In March 1997, Arnold announced the acquisition of RJF International's bonded magnet business located in Cincinnati, Ohio. The business was subsequently merged into Flexmag Industries facility in Marietta, positioning Flexmag as the largest manufacturer of flexible bonded magnets in North America.
During 1997, Arnold announced and implemented two major facility expansions. Flexmag's facility in Marietta, Ohio was expanded by 45,000 ft. to accommodate the addition of the RJF business and assure Flexmag's ability to serve future increases in customer requirements. A 30,000 ft. addition was completed at Arnold's facility in Norfolk, Nebraska to increase capacity to manufacture injection molded magnets, primarily sold for automotive applications.
In December 1997, Arnold announced the acquisition of Magnetic Technologies Corporation, headquartered in Rochester, New York. Magnetic Technologies was a custom manufacturer of precision magnetic rolls and magnetic sub assemblies for the reprographics industry.
In January 1998, Arnold acquired the wound solenoid business of Premier Microwave. The business was consolidated into the Ogallala, NE facility establishing us as the leading manufacturer of foil wound solenoids in North America.
In September 1998, Arnold announced the formation of Jade Magnetics, Ltd., a joint venture company with manufacturing operations in Shenzhen, PRC. Jade Magnetics is owned 60% by Arnold and 40% by Green Cartridge Company, Ltd. Jade's business scope includes the production of specialized magnetic assemblies and bonded magnets for automotive and reprographic applications. Jade represents Arnold's initial manufacturing operations in the Asia-Pacific region.
On August 16, 2000, Arnold acquired full ownership of National-Arnold Magnetics, Adelanto, California. The wound core business was sold to Magnetic Metals in February 2003.
In October 2001, the Sevierville, Tennessee Ferrite manufacturing plant was closed as a result of a shift to this type of production to China.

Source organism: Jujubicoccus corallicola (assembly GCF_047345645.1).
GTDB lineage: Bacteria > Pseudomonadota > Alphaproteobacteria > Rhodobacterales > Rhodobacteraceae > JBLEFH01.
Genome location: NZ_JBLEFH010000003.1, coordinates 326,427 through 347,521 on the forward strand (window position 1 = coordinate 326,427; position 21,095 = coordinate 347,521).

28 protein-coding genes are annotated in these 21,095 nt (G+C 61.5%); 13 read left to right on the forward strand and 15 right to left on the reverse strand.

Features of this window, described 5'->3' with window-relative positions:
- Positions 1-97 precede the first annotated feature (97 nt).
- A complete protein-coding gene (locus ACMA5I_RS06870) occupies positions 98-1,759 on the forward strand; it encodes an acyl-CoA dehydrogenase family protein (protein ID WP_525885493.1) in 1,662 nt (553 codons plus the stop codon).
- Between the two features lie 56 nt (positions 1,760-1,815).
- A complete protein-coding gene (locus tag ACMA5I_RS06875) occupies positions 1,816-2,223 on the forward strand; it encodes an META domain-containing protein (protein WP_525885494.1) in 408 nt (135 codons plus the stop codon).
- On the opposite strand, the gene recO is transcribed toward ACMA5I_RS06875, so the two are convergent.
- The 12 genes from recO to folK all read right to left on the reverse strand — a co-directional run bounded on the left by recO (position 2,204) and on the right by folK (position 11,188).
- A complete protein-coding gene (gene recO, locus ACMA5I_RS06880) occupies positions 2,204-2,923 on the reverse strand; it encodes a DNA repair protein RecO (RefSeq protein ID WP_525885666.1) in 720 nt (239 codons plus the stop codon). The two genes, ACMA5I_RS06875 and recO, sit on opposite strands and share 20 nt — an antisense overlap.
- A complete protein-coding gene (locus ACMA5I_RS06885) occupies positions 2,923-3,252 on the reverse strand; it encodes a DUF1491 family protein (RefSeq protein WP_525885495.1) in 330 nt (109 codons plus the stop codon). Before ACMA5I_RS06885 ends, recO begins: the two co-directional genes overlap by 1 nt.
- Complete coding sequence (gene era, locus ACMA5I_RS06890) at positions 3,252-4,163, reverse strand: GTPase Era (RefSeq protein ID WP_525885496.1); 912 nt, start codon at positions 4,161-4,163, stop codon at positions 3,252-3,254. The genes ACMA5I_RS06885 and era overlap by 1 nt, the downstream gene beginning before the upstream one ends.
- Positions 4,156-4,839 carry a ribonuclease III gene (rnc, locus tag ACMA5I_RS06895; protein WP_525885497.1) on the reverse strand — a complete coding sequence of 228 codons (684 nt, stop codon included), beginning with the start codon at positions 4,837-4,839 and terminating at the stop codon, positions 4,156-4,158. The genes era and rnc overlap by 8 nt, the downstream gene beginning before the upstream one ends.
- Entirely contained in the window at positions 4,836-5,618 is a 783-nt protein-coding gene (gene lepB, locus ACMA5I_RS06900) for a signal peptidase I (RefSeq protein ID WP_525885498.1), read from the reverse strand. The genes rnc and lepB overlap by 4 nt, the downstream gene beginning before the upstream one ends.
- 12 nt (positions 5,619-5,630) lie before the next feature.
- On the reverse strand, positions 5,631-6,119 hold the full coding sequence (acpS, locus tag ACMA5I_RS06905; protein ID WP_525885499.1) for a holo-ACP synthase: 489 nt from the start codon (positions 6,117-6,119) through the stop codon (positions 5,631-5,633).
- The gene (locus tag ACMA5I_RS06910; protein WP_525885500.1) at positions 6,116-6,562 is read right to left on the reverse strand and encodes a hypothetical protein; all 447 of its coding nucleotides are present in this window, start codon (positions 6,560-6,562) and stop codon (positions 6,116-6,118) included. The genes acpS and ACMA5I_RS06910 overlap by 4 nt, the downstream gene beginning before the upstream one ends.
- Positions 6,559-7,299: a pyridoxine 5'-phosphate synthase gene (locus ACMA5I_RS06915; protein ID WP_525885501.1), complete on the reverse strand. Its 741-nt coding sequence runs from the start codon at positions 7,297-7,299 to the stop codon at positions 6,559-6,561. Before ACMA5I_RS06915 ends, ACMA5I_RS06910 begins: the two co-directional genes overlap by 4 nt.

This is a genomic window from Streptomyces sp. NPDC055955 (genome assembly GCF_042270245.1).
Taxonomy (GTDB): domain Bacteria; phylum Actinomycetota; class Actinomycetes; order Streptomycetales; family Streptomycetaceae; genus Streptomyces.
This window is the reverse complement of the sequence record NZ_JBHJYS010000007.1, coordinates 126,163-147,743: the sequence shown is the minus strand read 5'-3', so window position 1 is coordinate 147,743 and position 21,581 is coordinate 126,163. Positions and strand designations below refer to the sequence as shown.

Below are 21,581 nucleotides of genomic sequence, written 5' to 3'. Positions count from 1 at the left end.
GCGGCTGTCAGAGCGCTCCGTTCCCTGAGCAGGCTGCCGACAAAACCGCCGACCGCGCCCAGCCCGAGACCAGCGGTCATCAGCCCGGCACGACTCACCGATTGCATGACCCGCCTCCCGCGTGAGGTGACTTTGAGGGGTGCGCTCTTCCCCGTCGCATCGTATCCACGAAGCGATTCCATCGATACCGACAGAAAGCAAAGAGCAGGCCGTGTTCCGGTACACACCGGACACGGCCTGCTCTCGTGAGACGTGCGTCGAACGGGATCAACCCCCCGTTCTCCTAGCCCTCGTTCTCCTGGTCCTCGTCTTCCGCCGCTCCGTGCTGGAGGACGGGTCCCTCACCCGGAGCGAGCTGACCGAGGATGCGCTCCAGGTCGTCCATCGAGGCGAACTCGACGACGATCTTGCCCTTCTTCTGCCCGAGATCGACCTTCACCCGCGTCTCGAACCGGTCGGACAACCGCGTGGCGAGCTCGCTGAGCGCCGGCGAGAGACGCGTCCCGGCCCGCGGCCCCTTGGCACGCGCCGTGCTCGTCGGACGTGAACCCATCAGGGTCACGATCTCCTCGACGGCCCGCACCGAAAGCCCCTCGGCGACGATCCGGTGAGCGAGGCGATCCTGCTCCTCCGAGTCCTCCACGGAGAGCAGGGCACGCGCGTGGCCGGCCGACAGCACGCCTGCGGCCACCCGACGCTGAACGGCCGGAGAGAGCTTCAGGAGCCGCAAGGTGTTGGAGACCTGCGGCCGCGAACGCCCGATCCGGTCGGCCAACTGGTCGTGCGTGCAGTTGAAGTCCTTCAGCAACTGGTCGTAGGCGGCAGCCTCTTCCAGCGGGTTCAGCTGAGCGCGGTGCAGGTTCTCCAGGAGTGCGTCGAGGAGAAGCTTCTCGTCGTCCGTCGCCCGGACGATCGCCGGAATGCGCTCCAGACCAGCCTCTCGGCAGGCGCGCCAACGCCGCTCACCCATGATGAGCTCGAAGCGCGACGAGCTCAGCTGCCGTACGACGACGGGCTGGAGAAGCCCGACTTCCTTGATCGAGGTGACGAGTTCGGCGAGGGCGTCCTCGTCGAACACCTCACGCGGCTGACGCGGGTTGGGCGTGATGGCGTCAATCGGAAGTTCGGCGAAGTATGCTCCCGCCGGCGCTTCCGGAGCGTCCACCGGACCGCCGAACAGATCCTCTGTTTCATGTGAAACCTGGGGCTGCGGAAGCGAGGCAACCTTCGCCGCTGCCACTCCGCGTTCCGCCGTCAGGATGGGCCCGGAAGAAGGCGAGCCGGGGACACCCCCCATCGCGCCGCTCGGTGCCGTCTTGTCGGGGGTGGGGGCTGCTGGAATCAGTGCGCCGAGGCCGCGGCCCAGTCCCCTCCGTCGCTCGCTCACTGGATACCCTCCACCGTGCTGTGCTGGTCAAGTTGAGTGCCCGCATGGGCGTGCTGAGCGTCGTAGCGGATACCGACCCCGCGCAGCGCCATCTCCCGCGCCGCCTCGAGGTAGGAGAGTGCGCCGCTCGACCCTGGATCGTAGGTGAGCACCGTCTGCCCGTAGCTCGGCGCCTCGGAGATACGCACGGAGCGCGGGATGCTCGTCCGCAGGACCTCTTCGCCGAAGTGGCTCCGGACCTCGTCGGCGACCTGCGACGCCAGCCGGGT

In August 2002, Arnold Magnetics Ltd. started operation in a purpose-built facility for the manufacture of soft magnetic Powder Cores. The factory complex is located in Fuyong, a suburb of Shenzhen, China, within an hour's travel of Hong Kong. Over 100,000 square feet of modern factory, laboratory and office space and a highly trained workforce of over 175 produces the world's highest quality MPP, Super-MSS and Hi-Flux powder cores for delivery throughout the world.
On August 18, 2003, it was announced that Precision Cast Parts Corporation (NYSE:PCP) had acquired SPS Technologies.
In January 2005, the Magnetics Group of Precision Cast Parts was offered for sale and Arnold was purchased by a private equity firm (Audax Group) and management as a result of the acquisition of SPS Technologies by Precision Castparts Corporation back in 2003, .
In mid 2005, Arnold acquired total ownership of Jade Magnetics Ltd and integrated it into the Arnold Magnetics Ltd organization. The assembly operations were relocated to a modern factory and the business was renamed the Precision Assembly Group. This same factory complex became home to the Bonded Magnet Group when Arnold's injection molding operations were relocated there starting in 2005 and completed in 2006.
On February 20, 2007, Arnold Magnetic Technologies completed the acquisition of the Precision Magnetics with operations in Sheffield, England; Lupfig, Switzerland; and Wayne, New Jersey. The Wayne, New Jersey facility was relocated to Rochester, NY in October 2007. Arnold also closed its Swift Levick facility and merged the alnico business into the Alnico facility in Marengo, IL, the SmCo business and equipment into Lupfig, Switzerland and the remaining business to Walesbar near Sheffield, UK. In addition, Arnold Magnetic Technologies AG of Lupfig, Switzerland is a Joint Venture partner with GQD of Ganzhou, China which produces Samarium Cobalt raw materials and blocks for the Asian market. In May 2010, Arnold purchased the samarium cobalt production equipment from Semicon Associates, LLC and relocated them to Rochester, NY. This equipment in addition to other equipment will be used to produce RECOMA Samarium Cobalt for the Travelling Wave Tube (TWT) market as well as to support existing U.S. customers and the alternative energy market.